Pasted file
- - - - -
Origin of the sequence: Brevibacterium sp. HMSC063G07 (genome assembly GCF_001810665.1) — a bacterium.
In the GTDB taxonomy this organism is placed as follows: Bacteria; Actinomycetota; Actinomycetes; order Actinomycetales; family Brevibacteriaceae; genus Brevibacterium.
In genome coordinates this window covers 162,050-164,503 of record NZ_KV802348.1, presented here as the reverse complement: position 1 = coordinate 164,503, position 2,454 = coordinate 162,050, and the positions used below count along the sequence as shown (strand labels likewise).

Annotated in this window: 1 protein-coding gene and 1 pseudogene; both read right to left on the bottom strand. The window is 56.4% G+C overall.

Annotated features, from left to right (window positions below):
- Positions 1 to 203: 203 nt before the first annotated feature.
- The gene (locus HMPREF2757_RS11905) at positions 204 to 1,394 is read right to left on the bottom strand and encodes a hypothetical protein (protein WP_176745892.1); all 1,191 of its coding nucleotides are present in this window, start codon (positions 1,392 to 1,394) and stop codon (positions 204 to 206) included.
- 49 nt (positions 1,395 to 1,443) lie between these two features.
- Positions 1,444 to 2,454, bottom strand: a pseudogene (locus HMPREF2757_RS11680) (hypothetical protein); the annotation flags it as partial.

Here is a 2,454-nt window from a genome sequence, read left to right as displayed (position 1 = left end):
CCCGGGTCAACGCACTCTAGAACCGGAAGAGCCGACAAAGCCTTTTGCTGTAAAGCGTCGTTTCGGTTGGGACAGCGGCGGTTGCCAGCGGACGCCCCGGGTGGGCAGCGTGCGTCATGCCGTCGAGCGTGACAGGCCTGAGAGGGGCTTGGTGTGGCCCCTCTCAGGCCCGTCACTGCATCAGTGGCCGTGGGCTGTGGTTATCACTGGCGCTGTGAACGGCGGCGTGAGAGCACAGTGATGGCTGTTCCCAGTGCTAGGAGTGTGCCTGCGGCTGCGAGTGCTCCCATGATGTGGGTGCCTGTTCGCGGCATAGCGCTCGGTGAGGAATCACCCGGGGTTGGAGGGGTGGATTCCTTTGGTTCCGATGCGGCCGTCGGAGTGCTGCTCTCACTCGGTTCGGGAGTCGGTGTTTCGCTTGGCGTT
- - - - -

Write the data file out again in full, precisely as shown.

Origin of the sequence: Brevibacterium sp. HMSC063G07 (genome assembly GCF_001810665.1) — a bacterium.
In the GTDB taxonomy this organism is placed as follows: Bacteria; Actinomycetota; Actinomycetes; order Actinomycetales; family Brevibacteriaceae; genus Brevibacterium.
In genome coordinates this window covers 162,050-164,503 of record NZ_KV802348.1, presented here as the reverse complement: position 1 = coordinate 164,503, position 2,454 = coordinate 162,050, and the positions used below count along the sequence as shown (strand labels likewise).

Annotated in this window: 1 protein-coding gene and 1 pseudogene; both read right to left on the bottom strand. The window is 56.4% G+C overall.

Annotated features, from left to right (window positions below):
- Positions 1 to 203: 203 nt before the first annotated feature.
- The gene (locus HMPREF2757_RS11905) at positions 204 to 1,394 is read right to left on the bottom strand and encodes a hypothetical protein (protein WP_176745892.1); all 1,191 of its coding nucleotides are present in this window, start codon (positions 1,392 to 1,394) and stop codon (positions 204 to 206) included.
- 49 nt (positions 1,395 to 1,443) lie between these two features.
- Positions 1,444 to 2,454, bottom strand: a pseudogene (locus HMPREF2757_RS11680) (hypothetical protein); the annotation flags it as partial.

Here is a 2,454-nt window from a genome sequence, read left to right as displayed (position 1 = left end):
CCCGGGTCAACGCACTCTAGAACCGGAAGAGCCGACAAAGCCTTTTGCTGTAAAGCGTCGTTTCGGTTGGGACAGCGGCGGTTGCCAGCGGACGCCCCGGGTGGGCAGCGTGCGTCATGCCGTCGAGCGTGACAGGCCTGAGAGGGGCTTGGTGTGGCCCCTCTCAGGCCCGTCACTGCATCAGTGGCCGTGGGCTGTGGTTATCACTGGCGCTGTGAACGGCGGCGTGAGAGCACAGTGATGGCTGTTCCCAGTGCTAGGAGTGTGCCTGCGGCTGCGAGTGCTCCCATGATGTGGGTGCCTGTTCGCGGCATAGCGCTCGGTGAGGAATCACCCGGGGTTGGAGGGGTGGATTCCTTTGGTTCCGATGCGGCCGTCGGAGTGCTGCTCTCACTCGGTTCGGGAGTCGGTGTTTCGCTTGGCGTT